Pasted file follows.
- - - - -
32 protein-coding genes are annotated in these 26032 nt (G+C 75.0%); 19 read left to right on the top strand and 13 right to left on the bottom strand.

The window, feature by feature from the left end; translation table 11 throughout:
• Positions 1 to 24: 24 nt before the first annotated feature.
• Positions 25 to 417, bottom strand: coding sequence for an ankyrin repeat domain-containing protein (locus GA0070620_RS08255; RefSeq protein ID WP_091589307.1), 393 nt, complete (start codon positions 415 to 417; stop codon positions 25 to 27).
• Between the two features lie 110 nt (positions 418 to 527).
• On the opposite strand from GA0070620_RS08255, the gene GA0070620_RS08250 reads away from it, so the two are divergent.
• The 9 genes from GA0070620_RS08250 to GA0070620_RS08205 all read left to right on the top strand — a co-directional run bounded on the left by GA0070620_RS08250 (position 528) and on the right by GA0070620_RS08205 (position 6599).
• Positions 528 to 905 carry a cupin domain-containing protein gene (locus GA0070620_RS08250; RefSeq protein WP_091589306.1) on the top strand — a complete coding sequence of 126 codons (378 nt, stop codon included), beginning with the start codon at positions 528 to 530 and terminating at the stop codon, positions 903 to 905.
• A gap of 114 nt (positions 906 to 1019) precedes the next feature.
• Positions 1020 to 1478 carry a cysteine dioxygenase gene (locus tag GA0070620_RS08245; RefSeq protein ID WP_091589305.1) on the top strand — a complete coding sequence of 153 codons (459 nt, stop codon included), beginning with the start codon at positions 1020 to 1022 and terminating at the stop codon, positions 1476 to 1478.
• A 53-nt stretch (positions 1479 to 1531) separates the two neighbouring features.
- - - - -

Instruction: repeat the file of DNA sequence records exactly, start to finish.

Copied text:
32 protein-coding genes are annotated in these 26032 nt (G+C 75.0%); 19 read left to right on the top strand and 13 right to left on the bottom strand.

The window, feature by feature from the left end; translation table 11 throughout:
• Positions 1 to 24: 24 nt before the first annotated feature.
• Positions 25 to 417, bottom strand: coding sequence for an ankyrin repeat domain-containing protein (locus GA0070620_RS08255; RefSeq protein ID WP_091589307.1), 393 nt, complete (start codon positions 415 to 417; stop codon positions 25 to 27).
• Between the two features lie 110 nt (positions 418 to 527).
• On the opposite strand from GA0070620_RS08255, the gene GA0070620_RS08250 reads away from it, so the two are divergent.
• The 9 genes from GA0070620_RS08250 to GA0070620_RS08205 all read left to right on the top strand — a co-directional run bounded on the left by GA0070620_RS08250 (position 528) and on the right by GA0070620_RS08205 (position 6599).
• Positions 528 to 905 carry a cupin domain-containing protein gene (locus GA0070620_RS08250; RefSeq protein WP_091589306.1) on the top strand — a complete coding sequence of 126 codons (378 nt, stop codon included), beginning with the start codon at positions 528 to 530 and terminating at the stop codon, positions 903 to 905.
• A gap of 114 nt (positions 906 to 1019) precedes the next feature.
• Positions 1020 to 1478 carry a cysteine dioxygenase gene (locus tag GA0070620_RS08245; RefSeq protein ID WP_091589305.1) on the top strand — a complete coding sequence of 153 codons (459 nt, stop codon included), beginning with the start codon at positions 1020 to 1022 and terminating at the stop codon, positions 1476 to 1478.
• A 53-nt stretch (positions 1479 to 1531) separates the two neighbouring features.